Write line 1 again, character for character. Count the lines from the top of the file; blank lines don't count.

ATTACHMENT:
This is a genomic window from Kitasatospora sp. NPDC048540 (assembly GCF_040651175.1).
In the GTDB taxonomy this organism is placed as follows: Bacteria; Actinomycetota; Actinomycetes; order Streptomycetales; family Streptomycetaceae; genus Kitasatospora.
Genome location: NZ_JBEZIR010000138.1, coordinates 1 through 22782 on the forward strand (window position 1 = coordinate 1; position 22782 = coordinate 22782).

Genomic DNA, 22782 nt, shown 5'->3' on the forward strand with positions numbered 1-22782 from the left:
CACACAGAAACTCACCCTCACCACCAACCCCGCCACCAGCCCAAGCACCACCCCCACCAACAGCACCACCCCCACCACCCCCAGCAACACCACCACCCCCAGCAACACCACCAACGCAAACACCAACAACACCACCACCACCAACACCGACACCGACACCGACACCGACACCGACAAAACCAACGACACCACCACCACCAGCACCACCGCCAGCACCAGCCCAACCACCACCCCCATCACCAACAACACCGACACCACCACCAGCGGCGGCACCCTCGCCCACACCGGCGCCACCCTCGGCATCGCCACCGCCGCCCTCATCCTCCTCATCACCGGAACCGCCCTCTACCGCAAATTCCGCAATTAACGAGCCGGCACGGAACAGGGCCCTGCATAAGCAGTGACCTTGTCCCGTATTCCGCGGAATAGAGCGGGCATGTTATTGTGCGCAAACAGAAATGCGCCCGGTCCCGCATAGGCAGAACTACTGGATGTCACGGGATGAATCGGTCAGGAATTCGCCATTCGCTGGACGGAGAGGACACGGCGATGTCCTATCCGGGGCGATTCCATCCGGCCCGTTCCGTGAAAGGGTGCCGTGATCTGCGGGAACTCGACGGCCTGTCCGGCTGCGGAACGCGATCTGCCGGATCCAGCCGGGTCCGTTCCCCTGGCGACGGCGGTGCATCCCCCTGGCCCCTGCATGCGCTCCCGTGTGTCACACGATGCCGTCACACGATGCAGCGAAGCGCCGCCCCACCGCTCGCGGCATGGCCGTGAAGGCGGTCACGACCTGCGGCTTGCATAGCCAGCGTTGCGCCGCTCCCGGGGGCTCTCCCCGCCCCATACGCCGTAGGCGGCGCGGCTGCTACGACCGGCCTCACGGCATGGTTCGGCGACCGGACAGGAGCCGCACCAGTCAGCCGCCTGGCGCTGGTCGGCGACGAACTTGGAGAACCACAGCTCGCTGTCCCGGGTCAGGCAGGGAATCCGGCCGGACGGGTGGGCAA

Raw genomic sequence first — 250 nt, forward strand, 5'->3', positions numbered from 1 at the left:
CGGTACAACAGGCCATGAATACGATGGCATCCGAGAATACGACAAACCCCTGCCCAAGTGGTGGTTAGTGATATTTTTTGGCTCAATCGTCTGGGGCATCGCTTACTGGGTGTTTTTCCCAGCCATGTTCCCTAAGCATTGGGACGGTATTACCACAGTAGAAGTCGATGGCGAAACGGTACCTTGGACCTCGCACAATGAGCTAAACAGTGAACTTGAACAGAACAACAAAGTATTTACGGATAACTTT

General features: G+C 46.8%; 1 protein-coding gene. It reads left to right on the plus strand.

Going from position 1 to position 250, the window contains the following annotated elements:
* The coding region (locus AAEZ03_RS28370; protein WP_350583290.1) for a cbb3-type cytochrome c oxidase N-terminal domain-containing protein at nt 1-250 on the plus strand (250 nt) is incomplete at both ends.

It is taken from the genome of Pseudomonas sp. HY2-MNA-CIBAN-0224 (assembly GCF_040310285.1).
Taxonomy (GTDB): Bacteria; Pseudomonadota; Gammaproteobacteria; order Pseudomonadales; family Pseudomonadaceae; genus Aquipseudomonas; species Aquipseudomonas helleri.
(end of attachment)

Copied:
This is a genomic window from Kitasatospora sp. NPDC048540 (assembly GCF_040651175.1).